Paris, France, Thursday 12 June 2008: Low bone mineral density in the hand is a valid predictor of overall mortality in patients with rheumatoid arthritis (RA) and indicates long-term prognosis, according to a new study presented today at EULAR 2008, the Annual Congress of the European League Against Rheumatism in Paris, France. Digital X-ray radiogrammetry (DXR) demonstrated bone mineral density to be as effective predicting mortality as well-established means of assessment such as radiographic damage and functional disability.
During the study, different standard measures of disease activity were investigated in order to assess their capacity to predict all-cause mortality. Over a period of 27 years (1978 - 2005), age-sex adjusted proportional hazards models for 84 RA patients, found the following to be significant predictors of mortality:
- Bone mineral density in the hand (RR=0.55/1SD, 95% CI 0.35-0.87)
- Steinbrocker functional classification (RR=1.86/1SD, 95% CI 1.35-2.56)
- The physician's global assessment (RR=1.37/1SD, 95% CI 1.02-1.82)
- Erythrocyte sedimentation rate (RR=1.86/1SD, 95% CI 1.41-2.46)
Conversely, during this study, certain measures of rheumatic disease activity, including rheumatoid factor, Larsen index, Ritchie index and the patient's global assessment, were not found to be significant predictors of mortality in RA.
The study's lead researcher, Dr Christina Book of Malmö University Hospital, Sweden, said: "This long-term study establishes that measurement of bone mineral density in the hand may be an important physical gauge in anticipating the course of rheumatoid arthritis. It offers physicians an effective tool for assessing a patient's disease and so developing the most appropriate individual management plan."
In the study, 152 consecutive patients (119 women, 33 men) with a mean disease duration of 13 years were enrolled. X-rays of the hands at inclusion were available in 108 patients, and in 84 of these, bone mineral density was evaluated by DXR on the same digitised hand X-rays used for scoring radiographic joint damage. Placement of joint prostheses or severe malalignment prevented DXR evaluation in the other 24 patients. Manual measurements, such as dividing the combined cortical thickness by the width of metacarpal II (CCTr) were performed in all 108 patients with X-rays at inclusion. Measures of disease activity and damage at inclusion in the 84 subjects were used to predict mortality by Cox regression models. Furthermore, standardised mortality ratios were computed using the general Swedish population as a benchmark, to assess the overall increased mortality in the group, which was three-folded increased.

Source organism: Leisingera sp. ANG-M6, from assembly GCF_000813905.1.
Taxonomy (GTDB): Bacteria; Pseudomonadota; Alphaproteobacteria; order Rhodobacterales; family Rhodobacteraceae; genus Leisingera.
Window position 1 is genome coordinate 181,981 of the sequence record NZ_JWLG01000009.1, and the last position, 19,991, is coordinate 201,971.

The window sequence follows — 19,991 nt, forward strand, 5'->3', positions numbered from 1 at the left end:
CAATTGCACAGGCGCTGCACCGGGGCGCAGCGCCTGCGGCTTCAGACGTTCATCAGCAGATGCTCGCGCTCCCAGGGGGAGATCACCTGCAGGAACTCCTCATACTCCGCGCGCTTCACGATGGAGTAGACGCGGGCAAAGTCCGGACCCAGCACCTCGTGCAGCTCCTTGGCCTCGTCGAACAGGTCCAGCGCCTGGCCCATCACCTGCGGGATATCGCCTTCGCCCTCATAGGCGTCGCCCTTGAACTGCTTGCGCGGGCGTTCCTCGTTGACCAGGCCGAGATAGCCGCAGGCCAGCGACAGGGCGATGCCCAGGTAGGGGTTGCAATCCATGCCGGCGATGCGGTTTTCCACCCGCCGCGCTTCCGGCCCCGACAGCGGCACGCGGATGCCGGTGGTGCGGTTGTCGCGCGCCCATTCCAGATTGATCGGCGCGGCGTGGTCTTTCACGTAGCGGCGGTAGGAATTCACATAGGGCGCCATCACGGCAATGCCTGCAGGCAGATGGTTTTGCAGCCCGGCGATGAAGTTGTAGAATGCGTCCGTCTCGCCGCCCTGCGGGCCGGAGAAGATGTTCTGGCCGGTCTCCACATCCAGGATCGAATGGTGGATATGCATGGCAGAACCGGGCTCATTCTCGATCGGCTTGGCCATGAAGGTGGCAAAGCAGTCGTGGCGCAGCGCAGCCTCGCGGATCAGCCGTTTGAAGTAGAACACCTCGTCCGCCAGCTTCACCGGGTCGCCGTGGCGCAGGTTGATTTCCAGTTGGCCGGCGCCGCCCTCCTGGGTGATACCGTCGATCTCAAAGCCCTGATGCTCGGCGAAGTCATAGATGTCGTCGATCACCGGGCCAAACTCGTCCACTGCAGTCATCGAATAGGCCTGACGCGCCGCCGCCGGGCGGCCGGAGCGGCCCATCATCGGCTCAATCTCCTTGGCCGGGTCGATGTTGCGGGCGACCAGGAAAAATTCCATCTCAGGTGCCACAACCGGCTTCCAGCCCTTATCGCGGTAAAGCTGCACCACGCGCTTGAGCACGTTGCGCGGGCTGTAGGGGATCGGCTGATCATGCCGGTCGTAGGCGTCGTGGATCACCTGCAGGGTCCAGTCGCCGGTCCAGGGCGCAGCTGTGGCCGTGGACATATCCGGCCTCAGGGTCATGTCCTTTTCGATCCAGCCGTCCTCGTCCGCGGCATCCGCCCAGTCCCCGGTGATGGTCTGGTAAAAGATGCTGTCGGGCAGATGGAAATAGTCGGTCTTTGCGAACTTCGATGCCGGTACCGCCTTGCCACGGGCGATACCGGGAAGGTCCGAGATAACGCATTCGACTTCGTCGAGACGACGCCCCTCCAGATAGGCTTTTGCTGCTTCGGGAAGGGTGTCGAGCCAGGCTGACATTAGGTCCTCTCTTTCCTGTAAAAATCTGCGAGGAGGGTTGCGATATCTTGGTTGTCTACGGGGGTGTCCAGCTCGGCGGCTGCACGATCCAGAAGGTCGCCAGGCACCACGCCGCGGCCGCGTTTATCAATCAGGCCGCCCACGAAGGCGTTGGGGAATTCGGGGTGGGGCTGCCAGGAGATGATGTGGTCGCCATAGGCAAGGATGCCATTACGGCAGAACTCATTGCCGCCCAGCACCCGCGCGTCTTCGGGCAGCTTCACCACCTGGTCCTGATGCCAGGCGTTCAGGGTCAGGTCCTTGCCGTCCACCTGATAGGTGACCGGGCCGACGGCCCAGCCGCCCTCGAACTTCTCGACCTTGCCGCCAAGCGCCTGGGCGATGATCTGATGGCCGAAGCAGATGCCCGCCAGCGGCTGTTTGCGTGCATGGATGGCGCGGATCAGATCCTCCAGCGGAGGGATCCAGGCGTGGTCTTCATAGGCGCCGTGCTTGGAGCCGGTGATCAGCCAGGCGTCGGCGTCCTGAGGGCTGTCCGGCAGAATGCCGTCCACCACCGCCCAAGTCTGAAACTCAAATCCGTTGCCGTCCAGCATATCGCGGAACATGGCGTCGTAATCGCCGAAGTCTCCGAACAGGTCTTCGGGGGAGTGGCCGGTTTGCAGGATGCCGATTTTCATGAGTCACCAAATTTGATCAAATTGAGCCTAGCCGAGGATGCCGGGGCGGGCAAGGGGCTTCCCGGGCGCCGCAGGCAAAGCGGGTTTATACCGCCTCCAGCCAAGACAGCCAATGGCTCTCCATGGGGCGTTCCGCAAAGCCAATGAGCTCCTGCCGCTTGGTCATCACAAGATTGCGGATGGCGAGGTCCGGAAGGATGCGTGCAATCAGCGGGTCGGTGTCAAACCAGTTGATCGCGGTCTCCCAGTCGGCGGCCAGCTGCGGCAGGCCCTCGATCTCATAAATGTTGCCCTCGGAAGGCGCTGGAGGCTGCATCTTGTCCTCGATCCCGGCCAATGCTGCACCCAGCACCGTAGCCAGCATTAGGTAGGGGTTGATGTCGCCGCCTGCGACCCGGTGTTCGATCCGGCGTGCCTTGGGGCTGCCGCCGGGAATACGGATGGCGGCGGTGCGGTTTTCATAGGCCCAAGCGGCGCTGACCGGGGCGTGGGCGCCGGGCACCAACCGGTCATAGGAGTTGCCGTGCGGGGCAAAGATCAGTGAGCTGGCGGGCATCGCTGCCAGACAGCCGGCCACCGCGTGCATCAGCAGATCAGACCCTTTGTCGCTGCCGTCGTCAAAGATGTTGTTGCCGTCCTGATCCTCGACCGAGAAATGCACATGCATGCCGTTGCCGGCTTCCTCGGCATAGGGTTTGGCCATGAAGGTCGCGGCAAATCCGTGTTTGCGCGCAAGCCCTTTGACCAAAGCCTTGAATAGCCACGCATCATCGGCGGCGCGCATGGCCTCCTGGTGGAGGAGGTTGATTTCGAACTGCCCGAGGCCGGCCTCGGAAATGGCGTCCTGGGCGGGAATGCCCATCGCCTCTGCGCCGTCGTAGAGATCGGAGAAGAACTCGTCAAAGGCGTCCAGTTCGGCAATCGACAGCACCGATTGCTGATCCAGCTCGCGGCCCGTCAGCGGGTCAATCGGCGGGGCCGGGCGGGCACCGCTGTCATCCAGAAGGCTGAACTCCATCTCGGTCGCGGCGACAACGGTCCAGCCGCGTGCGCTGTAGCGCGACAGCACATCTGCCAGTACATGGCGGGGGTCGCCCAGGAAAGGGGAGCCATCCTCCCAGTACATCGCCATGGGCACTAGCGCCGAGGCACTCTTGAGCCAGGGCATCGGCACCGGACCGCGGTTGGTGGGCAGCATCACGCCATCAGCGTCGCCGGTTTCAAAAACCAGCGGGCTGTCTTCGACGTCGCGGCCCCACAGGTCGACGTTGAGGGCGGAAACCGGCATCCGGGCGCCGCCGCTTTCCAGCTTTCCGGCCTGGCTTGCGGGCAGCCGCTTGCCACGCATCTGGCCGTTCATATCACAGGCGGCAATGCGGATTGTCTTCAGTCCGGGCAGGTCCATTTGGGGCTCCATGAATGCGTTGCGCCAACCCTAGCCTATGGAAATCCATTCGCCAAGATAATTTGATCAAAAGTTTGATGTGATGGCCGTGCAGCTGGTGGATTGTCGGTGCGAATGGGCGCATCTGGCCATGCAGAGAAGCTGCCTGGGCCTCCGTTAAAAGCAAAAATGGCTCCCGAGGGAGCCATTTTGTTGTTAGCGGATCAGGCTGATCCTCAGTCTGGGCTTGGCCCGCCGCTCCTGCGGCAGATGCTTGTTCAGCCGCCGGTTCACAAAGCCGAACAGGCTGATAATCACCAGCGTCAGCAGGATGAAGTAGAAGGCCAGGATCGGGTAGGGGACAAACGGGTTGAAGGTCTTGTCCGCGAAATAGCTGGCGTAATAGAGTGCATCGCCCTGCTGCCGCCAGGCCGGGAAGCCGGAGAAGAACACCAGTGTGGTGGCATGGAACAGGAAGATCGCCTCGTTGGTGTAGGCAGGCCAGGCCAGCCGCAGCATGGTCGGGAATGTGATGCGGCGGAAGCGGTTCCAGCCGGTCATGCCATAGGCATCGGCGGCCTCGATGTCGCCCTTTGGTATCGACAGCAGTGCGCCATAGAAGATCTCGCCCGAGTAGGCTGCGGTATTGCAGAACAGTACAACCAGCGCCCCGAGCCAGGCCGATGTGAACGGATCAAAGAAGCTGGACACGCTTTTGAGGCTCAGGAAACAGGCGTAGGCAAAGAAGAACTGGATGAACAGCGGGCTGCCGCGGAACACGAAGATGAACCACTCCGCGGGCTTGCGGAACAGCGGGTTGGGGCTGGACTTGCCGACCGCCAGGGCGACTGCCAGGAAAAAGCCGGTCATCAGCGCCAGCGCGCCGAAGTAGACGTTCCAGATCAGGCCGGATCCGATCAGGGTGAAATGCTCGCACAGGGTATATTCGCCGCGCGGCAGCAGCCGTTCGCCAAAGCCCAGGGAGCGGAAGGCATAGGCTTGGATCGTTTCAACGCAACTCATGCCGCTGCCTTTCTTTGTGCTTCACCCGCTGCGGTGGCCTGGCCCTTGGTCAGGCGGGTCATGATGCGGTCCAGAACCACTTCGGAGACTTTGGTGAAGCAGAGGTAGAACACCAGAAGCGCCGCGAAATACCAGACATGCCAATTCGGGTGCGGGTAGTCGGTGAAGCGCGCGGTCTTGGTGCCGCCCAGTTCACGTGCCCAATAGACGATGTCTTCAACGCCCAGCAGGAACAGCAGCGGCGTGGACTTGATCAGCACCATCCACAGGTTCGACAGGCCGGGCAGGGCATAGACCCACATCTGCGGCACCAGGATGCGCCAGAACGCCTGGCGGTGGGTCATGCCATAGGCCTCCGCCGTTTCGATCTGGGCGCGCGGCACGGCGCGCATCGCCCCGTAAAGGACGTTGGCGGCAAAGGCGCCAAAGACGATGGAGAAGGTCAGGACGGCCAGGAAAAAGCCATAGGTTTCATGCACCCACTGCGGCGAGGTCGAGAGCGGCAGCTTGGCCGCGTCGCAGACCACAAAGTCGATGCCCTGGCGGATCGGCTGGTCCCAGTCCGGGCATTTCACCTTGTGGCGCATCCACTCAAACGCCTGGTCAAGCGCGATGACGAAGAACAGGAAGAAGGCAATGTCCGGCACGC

For further information on this study, or to request an interview with the study lead, please do not hesitate to contact the EULAR congress press office on:
Rory Berrie: Onsite tel: +44 (0) 7789 270 392
Camilla Dormer: Onsite tel: +44 (0) 7876 190 439
Abstract number: OP0050
- The European League Against Rheumatism (EULAR) is the organisation which represents the patient, health professional and scientific societies of rheumatology of all the European nations.
- The aims of EULAR are to reduce the burden of rheumatic diseases on the individual and society and to improve the treatment, prevention and rehabilitation of musculoskeletal diseases. To this end, EULAR fosters excellence in education and research in the field of rheumatology. It promotes the translation of research advances into daily care and fights for the recognition of the needs of people with musculoskeletal diseases by the governing bodies in Europe.
- Diseases of bones and joints, such as rheumatoid arthritis and osteoarthritis cause disability in 4 - 5 % of the adult population and are predicted to rise as people live longer.
- As new treatments emerge and cellular mechanisms are discovered, EULAR 2008 brings together more than 12,000 experts - scientists, clinicians, healthcare workers, pharmaceutical companies and patients - to share their knowledge in a global endeavour to challenge the pain and disability caused by musculo-skeletal disorders.
- To find out more information about the activities of EULAR, visit: www.eular.org